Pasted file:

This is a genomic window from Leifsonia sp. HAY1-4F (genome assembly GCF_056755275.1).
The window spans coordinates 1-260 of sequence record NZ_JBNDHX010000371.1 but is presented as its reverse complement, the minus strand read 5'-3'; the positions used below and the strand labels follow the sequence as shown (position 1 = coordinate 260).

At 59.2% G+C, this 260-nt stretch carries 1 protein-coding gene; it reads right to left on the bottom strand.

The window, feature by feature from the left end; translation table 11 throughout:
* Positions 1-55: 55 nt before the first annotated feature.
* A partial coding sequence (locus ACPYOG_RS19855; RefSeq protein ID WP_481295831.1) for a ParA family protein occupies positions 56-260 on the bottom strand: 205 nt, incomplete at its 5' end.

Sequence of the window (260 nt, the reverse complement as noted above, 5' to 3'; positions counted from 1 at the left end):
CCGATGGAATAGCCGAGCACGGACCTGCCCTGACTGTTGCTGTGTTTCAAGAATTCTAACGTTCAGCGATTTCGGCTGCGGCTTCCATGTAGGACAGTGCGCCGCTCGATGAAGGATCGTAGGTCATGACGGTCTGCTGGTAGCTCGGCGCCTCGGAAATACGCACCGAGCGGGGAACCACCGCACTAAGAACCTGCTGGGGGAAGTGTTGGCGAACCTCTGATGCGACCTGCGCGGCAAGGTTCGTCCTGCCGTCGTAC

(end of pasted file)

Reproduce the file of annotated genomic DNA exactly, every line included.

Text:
This is a genomic window from Leifsonia sp. HAY1-4F (genome assembly GCF_056755275.1).
The window spans coordinates 1-260 of sequence record NZ_JBNDHX010000371.1 but is presented as its reverse complement, the minus strand read 5'-3'; the positions used below and the strand labels follow the sequence as shown (position 1 = coordinate 260).

At 59.2% G+C, this 260-nt stretch carries 1 protein-coding gene; it reads right to left on the bottom strand.

The window, feature by feature from the left end; translation table 11 throughout:
* Positions 1-55: 55 nt before the first annotated feature.
* A partial coding sequence (locus ACPYOG_RS19855; RefSeq protein ID WP_481295831.1) for a ParA family protein occupies positions 56-260 on the bottom strand: 205 nt, incomplete at its 5' end.

Sequence of the window (260 nt, the reverse complement as noted above, 5' to 3'; positions counted from 1 at the left end):
CCGATGGAATAGCCGAGCACGGACCTGCCCTGACTGTTGCTGTGTTTCAAGAATTCTAACGTTCAGCGATTTCGGCTGCGGCTTCCATGTAGGACAGTGCGCCGCTCGATGAAGGATCGTAGGTCATGACGGTCTGCTGGTAGCTCGGCGCCTCGGAAATACGCACCGAGCGGGGAACCACCGCACTAAGAACCTGCTGGGGGAAGTGTTGGCGAACCTCTGATGCGACCTGCGCGGCAAGGTTCGTCCTGCCGTCGTAC